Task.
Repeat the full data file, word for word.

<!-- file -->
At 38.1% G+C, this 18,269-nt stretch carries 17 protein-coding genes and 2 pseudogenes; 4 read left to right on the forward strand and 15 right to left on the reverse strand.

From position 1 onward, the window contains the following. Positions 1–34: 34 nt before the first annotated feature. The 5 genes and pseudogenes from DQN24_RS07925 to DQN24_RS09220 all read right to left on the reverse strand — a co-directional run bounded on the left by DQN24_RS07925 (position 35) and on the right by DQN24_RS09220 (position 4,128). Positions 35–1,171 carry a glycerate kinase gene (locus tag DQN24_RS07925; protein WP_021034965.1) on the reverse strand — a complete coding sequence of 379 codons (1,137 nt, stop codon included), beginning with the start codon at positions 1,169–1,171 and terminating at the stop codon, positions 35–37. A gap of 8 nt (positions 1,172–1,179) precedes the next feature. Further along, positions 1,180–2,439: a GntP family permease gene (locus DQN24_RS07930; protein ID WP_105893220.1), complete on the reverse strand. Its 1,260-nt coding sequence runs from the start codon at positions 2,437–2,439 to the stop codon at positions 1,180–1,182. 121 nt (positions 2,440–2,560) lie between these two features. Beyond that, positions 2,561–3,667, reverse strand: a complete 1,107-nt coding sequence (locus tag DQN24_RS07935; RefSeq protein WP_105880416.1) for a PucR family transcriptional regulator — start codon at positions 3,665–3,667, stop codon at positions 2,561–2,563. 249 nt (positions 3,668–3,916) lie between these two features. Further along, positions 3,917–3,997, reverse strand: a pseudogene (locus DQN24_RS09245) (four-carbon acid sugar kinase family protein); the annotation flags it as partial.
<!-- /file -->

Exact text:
At 38.1% G+C, this 18,269-nt stretch carries 17 protein-coding genes and 2 pseudogenes; 4 read left to right on the forward strand and 15 right to left on the reverse strand.

From position 1 onward, the window contains the following. Positions 1–34: 34 nt before the first annotated feature. The 5 genes and pseudogenes from DQN24_RS07925 to DQN24_RS09220 all read right to left on the reverse strand — a co-directional run bounded on the left by DQN24_RS07925 (position 35) and on the right by DQN24_RS09220 (position 4,128). Positions 35–1,171 carry a glycerate kinase gene (locus tag DQN24_RS07925; protein WP_021034965.1) on the reverse strand — a complete coding sequence of 379 codons (1,137 nt, stop codon included), beginning with the start codon at positions 1,169–1,171 and terminating at the stop codon, positions 35–37. A gap of 8 nt (positions 1,172–1,179) precedes the next feature. Further along, positions 1,180–2,439: a GntP family permease gene (locus DQN24_RS07930; protein ID WP_105893220.1), complete on the reverse strand. Its 1,260-nt coding sequence runs from the start codon at positions 2,437–2,439 to the stop codon at positions 1,180–1,182. 121 nt (positions 2,440–2,560) lie between these two features. Beyond that, positions 2,561–3,667, reverse strand: a complete 1,107-nt coding sequence (locus tag DQN24_RS07935; RefSeq protein WP_105880416.1) for a PucR family transcriptional regulator — start codon at positions 3,665–3,667, stop codon at positions 2,561–2,563. 249 nt (positions 3,668–3,916) lie between these two features. Further along, positions 3,917–3,997, reverse strand: a pseudogene (locus DQN24_RS09245) (four-carbon acid sugar kinase family protein); the annotation flags it as partial.